In an earlier column I took Baby Boomers to task for the way in which the ideals of their youth had morphed into shallow, narcissistic consumerism in their golden years. The column initiated a number of lively comments among boomers who took offense to my characterization of them. Their reaction was strong enough that I found myself mentally composing responses of my own to add to the mix but they all seemed to center around some variation of "...but some of my best friends are boomers!" which didn't seem helpful, so I decided to hold off on adding any more fuel to the fire.
But when a reader sent me a link this past week to an interesting column at Bloomberg.com by renowned Yale Law professor, author and card-carrying boomer Stephen L. Carter I thought it was worth revisiting the topic. His essay "To the Class of 2013: Resist Simplicity" is an open letter of sorts to this year's college graduates in which he criticizes his generation from a different angle: "...your great challenge is to regain the high ground my generation once championed and has long forgotten: the freedom to think for yourselves."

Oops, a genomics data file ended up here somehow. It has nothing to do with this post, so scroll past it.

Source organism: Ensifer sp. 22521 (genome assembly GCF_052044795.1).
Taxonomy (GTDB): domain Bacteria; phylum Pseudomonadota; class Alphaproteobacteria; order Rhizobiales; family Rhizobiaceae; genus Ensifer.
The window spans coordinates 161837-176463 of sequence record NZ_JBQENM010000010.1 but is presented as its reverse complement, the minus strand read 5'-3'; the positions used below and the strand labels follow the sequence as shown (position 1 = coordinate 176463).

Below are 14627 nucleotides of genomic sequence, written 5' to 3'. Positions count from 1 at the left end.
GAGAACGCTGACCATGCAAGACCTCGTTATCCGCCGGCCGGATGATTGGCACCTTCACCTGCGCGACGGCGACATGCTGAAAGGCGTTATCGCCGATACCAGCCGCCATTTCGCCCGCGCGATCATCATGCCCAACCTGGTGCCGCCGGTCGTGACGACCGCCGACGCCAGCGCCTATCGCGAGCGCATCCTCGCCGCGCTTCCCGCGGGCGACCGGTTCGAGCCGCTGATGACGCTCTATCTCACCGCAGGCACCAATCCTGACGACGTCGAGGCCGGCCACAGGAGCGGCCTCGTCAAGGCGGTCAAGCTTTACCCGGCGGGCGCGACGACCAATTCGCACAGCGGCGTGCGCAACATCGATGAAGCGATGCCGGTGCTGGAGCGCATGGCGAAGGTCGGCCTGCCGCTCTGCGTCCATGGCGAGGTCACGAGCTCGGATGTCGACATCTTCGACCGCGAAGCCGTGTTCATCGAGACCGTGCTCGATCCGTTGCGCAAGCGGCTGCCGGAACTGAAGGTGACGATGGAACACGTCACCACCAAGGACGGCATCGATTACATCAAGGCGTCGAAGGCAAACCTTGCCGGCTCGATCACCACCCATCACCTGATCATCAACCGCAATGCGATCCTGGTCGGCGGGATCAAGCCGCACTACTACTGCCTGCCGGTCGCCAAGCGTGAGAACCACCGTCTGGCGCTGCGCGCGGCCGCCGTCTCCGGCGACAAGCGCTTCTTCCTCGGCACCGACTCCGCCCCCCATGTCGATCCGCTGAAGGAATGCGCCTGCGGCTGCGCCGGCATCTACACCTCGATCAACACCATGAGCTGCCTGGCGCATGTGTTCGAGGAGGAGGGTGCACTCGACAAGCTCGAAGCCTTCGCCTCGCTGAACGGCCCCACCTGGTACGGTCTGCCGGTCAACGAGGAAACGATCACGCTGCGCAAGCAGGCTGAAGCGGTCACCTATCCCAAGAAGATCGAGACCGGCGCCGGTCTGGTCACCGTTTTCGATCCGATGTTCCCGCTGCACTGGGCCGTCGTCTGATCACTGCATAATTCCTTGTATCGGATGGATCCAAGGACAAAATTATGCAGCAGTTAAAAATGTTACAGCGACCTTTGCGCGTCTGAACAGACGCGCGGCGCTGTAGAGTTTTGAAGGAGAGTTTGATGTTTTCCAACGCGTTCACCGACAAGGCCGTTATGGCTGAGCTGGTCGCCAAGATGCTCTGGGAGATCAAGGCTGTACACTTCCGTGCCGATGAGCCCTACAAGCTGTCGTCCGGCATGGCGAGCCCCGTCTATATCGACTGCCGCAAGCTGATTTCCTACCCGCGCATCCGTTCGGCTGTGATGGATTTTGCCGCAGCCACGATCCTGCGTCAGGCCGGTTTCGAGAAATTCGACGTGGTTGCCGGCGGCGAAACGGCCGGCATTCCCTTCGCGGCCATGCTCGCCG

Carter's point is well taken. Our inability to deal with increasingly complex ideas can't be sustained in this day and age. Two dimensional thinking doesnt do justice to the multi-dimensional world we currently live in.
"We live in the era of groupthink, when to disagree is to be tagged as either wicked or stupid -- either way, as part of the enemy" says Carter. "We baby boomers marched on campus in the 1960s and ’70s for the right to make up our own minds, but now that we hold positions of power, we seem to view opposition or even criticism as dangerous. And yet, given the complexities of the modern world, there has never been a time when thinking for yourself is more vital."
Carter's article is well worth reading. But to the more sensitive boomer readers out there...please don't think I'm trying to pile on...trust me, I'm not, in fact, some of my best friends...